100%

Scanned image of the page. Keyboard directions: use + to zoom in, - to zoom out, arrow keys to pan inside the viewer.

Page Options

Download this Issue

Share

Something wrong?

Something wrong with this page? Report problem.

Rights / Permissions

This collection, digitized in collaboration with the Michigan Daily and the Board for Student Publications, contains materials that are protected by copyright law. Access to these materials is provided for non-profit educational and research purposes. If you use an item from this collection, it is your responsibility to consider the work's copyright status and obtain any required permission.

March 28, 1917 - Image 1

Resource type:
Text
Publication:
The Michigan Daily, 1917-03-28

Disclaimer: Computer generated plain text may have errors. Read more about this.

THE WEATHER

r . iir it t~wut

FAIR
'IAR1ER

UNITED PRESS
D1AY AND NIGHT
WIRE SERVICE

VOL. XXVI No 126. ANN ARBOR, MICHIGAN, WEDNESDAY, MARCH 28, 1917.'RICFIVE C

APPLY SOFT PEDAL,
TO WARSITUATION
Senator Hitchcock Reports Sentiment
in West Favors Care in
Next Step
U. S. GOVERNMENT CONTINUES TO
SPEED UP PLANS FOR DEFENSE

Western
sol

Representative Thinks Wil-
Still "Open-Minded" Re-
garding Situation

Washington, March 27.-While the
government rushed with all speed itsI
war preparations and the presidentj
was discussing further speeding up ofI
land and naval defense plans with his
cabinet today, the soft pedal was ap-
plied to war talk in certain quarters.
Senator Hitchcock held a long con-i
ference with the president at the
White House. He reported that the
sentiment back in the west strongly
favors going slowly. Hitchcock leans
to the view that congress now should
limit itself to approving the armed
neutrality course, and to providing
means for preparing this country for
further eventualities.
Hitchcock did not presume to re-
port President Wilson's views. He
indicated rather than the president
still has an open mind as to the formt
of resolution he wll ask from con-
gress. It may be, according to Hitch-
cock, merely a request for prompt ac-t
tion on appropriation bills to meet the
growing expenses of preparedness,
coupled with a request for authoriza-
tion to carry out armed neutrality asy
vigorously as the occasion may de-t
mand.]
It may be a- request for a declara-
tion recognizing a state of war, or it
may be a request for a declaration ofj
war, though the latter is doubtful.
ASSERTS NAVY LEAGUE MADE UP
OF MUNITION MANUFACTURERS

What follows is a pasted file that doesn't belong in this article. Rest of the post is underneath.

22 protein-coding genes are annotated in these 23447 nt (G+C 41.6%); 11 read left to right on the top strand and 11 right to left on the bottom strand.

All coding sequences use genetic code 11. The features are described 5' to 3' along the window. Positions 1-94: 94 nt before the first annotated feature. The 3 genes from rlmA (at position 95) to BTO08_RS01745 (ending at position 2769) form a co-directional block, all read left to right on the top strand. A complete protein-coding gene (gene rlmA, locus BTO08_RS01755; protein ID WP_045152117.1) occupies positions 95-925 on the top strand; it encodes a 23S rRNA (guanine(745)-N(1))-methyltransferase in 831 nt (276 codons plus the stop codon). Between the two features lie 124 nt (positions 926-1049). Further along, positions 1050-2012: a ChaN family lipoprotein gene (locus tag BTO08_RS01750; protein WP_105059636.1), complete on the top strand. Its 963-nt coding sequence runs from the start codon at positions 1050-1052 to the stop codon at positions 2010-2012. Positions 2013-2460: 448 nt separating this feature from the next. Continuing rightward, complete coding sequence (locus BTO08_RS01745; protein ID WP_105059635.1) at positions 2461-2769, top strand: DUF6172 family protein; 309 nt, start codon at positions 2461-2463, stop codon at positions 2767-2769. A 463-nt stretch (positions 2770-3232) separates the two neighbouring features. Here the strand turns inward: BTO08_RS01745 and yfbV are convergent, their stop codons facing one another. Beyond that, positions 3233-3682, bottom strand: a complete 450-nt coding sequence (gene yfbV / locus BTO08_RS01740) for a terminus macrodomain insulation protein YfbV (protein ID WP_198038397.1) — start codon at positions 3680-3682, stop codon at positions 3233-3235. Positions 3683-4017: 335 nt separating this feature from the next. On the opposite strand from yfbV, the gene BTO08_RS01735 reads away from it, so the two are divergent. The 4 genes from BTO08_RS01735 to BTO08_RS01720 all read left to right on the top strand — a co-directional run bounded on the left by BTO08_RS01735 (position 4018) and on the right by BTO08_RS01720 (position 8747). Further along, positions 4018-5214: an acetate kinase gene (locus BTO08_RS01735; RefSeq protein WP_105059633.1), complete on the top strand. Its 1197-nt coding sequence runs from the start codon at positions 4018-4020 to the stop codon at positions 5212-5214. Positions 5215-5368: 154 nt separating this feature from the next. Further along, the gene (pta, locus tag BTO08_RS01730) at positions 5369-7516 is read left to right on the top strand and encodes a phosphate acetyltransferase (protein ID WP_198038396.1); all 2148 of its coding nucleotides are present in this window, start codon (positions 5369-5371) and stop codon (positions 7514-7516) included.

Whether a petition should or should
not be circulated among the students
of the campus asking their support in
defeating the inauguration of compul-
sry military training in the public
schools, was the principal topic of dis-
cussion at the Monday meeting of the
University of Michigan branch of the
Women's Peace party.
Ruth Huston, '18, led the discussion
by a talk on the peculiar nature of
the war, in which she quoted from the
records of the last session of congress,
endeavoring to show that those fac-
tions desiring to plunge the country
into war are also representative ofj
the steel, copper, zinc, and nickel in-
terests.
She asserted that the Navy league,.
founded in 1914 for patriotic purposes,
is made up of 19 men, all of whom are
interested in munition and supply
plants.
ADELPHI UPHOLDS LEAGUE TO
ENFORCE PEACE IN DEBATE
Enforcement of arbitration between
' nations on the verge of war by means
of a league to enforce peace was ap-
proved by a majority of Adelphi mem-
bers at last night's meeting of the so-
ciety. The house, divided into Demo-
cratic and Republican parties, after
a discussion of the question, decided
to uphold the plan.
Next Tuesday evening Adelphi's cup
and fresh teams will debate the ques-
tion of compulsory military training.
The following night, April 4, the
Adelphi-Webster cup debate will be
held in room B of the Law building.
The debate is crucial in the cup his-
tory, as Adelphi will obtain permanent
possession of the cup if it wins.
The collection of funds for the re-
decorating of the Adelphi rooms is
nearing completion, and according to a
statement of the committee, new desks
similar to those in use in the Law
school are to be ordered immediately.
WHITE TO LECTURE FRIDAY
ON "NEWSPAPER EDITING"
Lee A White, '10, former 'head of